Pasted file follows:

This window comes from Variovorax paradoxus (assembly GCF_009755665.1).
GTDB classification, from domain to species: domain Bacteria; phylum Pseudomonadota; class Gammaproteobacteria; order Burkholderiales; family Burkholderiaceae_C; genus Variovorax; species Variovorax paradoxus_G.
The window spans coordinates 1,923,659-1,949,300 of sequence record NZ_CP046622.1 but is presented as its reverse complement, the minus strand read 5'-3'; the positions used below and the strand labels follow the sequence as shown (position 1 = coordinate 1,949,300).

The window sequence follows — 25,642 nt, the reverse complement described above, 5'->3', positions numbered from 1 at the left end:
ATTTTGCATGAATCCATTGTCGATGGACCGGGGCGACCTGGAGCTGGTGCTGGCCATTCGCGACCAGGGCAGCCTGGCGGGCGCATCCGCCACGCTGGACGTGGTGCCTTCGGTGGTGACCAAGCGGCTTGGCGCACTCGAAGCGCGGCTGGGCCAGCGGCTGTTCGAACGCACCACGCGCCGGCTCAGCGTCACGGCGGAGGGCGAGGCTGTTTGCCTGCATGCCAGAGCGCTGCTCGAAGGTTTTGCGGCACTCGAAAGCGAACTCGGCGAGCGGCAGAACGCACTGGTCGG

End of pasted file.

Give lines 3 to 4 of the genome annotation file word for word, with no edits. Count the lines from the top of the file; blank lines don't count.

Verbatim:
The window spans coordinates 1,923,659-1,949,300 of sequence record NZ_CP046622.1 but is presented as its reverse complement, the minus strand read 5'-3'; the positions used below and the strand labels follow the sequence as shown (position 1 = coordinate 1,949,300).

The window sequence follows — 25,642 nt, the reverse complement described above, 5'->3', positions numbered from 1 at the left end: